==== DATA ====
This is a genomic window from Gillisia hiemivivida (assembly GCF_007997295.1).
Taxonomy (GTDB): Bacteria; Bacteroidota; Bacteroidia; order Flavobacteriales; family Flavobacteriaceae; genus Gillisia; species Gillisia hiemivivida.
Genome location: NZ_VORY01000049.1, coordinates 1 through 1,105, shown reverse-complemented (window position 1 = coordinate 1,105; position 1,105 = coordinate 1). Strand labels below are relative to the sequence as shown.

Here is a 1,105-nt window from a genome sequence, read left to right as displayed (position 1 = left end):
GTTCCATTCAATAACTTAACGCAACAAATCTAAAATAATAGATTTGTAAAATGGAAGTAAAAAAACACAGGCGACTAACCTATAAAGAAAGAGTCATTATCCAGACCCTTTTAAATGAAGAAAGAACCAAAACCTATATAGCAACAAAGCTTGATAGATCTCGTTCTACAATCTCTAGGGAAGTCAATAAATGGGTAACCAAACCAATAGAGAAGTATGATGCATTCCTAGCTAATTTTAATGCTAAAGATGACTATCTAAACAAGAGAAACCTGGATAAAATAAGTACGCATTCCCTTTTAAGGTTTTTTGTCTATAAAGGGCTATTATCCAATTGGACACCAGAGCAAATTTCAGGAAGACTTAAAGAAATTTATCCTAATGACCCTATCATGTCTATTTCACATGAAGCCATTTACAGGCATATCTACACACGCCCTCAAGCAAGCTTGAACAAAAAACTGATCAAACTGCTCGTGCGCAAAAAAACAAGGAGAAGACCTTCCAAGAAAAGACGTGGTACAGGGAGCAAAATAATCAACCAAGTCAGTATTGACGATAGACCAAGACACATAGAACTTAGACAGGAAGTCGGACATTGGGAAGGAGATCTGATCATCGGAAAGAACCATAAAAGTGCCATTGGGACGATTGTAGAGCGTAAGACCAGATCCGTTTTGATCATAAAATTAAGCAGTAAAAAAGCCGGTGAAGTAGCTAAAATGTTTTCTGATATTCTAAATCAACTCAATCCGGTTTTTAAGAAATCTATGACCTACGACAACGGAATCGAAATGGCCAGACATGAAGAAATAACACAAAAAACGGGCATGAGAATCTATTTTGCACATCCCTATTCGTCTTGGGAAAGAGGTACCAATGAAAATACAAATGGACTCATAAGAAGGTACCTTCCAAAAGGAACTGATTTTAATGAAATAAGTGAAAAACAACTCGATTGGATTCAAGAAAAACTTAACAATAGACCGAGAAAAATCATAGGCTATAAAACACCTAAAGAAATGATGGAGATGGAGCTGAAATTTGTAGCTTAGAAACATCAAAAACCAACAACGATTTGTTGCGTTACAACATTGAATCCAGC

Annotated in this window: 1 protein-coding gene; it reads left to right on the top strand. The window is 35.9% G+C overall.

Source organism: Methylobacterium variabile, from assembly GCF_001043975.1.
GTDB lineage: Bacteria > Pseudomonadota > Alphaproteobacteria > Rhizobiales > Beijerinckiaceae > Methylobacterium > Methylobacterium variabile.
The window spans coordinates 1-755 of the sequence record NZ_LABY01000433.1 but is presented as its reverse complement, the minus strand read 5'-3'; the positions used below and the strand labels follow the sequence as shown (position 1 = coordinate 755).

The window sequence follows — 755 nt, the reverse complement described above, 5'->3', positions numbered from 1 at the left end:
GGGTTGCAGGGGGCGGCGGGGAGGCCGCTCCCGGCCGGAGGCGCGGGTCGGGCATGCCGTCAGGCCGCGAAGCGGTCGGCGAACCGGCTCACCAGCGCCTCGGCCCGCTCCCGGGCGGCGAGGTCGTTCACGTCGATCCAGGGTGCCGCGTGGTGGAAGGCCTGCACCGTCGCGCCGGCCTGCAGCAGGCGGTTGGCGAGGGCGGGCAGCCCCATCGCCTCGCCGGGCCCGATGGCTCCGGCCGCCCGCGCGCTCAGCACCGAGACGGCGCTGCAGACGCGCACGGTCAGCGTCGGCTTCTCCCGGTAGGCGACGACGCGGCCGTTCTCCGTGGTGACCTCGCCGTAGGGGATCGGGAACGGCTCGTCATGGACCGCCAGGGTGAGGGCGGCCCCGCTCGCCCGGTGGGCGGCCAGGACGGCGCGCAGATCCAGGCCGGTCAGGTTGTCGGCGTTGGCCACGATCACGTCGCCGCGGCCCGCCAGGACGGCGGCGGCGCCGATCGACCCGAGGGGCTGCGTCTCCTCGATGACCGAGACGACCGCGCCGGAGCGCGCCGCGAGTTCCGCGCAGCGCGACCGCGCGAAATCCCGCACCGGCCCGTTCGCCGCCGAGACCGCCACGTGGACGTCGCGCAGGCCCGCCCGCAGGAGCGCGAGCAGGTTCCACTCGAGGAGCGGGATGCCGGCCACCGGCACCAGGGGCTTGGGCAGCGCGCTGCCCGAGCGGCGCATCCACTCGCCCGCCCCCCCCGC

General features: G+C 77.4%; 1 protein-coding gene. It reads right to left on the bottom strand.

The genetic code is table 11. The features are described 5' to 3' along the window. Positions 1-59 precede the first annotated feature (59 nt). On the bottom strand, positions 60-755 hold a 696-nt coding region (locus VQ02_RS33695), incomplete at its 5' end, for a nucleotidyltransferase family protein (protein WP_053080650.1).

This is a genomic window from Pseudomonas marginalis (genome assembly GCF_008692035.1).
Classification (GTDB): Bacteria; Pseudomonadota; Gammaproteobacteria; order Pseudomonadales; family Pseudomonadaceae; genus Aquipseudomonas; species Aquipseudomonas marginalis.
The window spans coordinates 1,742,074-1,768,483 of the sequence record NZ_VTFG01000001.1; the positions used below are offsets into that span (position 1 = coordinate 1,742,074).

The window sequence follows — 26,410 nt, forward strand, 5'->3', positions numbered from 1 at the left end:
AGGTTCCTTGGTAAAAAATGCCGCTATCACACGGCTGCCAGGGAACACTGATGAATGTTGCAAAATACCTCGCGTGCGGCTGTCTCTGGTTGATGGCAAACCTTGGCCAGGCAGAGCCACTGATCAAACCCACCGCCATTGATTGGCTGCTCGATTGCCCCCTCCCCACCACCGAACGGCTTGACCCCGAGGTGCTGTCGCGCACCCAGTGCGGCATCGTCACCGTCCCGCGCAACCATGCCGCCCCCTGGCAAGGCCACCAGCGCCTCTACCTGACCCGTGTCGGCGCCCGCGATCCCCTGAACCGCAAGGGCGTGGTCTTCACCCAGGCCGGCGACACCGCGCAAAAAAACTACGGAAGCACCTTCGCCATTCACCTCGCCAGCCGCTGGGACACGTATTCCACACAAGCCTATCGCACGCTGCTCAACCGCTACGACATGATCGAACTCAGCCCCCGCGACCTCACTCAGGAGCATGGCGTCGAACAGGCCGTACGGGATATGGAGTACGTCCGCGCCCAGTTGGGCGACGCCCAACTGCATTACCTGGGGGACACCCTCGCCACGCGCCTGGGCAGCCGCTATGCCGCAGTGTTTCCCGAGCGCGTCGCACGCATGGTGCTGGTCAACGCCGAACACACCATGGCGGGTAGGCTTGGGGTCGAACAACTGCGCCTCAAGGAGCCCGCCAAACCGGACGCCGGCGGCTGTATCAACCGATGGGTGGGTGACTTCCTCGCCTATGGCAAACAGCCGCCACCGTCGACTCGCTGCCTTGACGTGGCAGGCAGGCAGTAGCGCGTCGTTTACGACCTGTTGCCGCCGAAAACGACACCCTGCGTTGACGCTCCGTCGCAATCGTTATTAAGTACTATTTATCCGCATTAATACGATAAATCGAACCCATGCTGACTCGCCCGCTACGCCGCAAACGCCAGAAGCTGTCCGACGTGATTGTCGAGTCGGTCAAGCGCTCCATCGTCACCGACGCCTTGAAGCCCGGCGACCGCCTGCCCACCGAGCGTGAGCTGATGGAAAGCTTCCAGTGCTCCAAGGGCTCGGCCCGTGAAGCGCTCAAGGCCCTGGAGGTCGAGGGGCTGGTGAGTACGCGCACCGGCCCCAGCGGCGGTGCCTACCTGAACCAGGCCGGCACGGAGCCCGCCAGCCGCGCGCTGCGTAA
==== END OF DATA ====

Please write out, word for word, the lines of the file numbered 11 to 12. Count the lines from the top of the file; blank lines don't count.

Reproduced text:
GGGTTGCAGGGGGCGGCGGGGAGGCCGCTCCCGGCCGGAGGCGCGGGTCGGGCATGCCGTCAGGCCGCGAAGCGGTCGGCGAACCGGCTCACCAGCGCCTCGGCCCGCTCCCGGGCGGCGAGGTCGTTCACGTCGATCCAGGGTGCCGCGTGGTGGAAGGCCTGCACCGTCGCGCCGGCCTGCAGCAGGCGGTTGGCGAGGGCGGGCAGCCCCATCGCCTCGCCGGGCCCGATGGCTCCGGCCGCCCGCGCGCTCAGCACCGAGACGGCGCTGCAGACGCGCACGGTCAGCGTCGGCTTCTCCCGGTAGGCGACGACGCGGCCGTTCTCCGTGGTGACCTCGCCGTAGGGGATCGGGAACGGCTCGTCATGGACCGCCAGGGTGAGGGCGGCCCCGCTCGCCCGGTGGGCGGCCAGGACGGCGCGCAGATCCAGGCCGGTCAGGTTGTCGGCGTTGGCCACGATCACGTCGCCGCGGCCCGCCAGGACGGCGGCGGCGCCGATCGACCCGAGGGGCTGCGTCTCCTCGATGACCGAGACGACCGCGCCGGAGCGCGCCGCGAGTTCCGCGCAGCGCGACCGCGCGAAATCCCGCACCGGCCCGTTCGCCGCCGAGACCGCCACGTGGACGTCGCGCAGGCCCGCCCGCAGGAGCGCGAGCAGGTTCCACTCGAGGAGCGGGATGCCGGCCACCGGCACCAGGGGCTTGGGCAGCGCGCTGCCCGAGCGGCGCATCCACTCGCCCGCCCCCCCCGC

General features: G+C 77.4%; 1 protein-coding gene. It reads right to left on the bottom strand.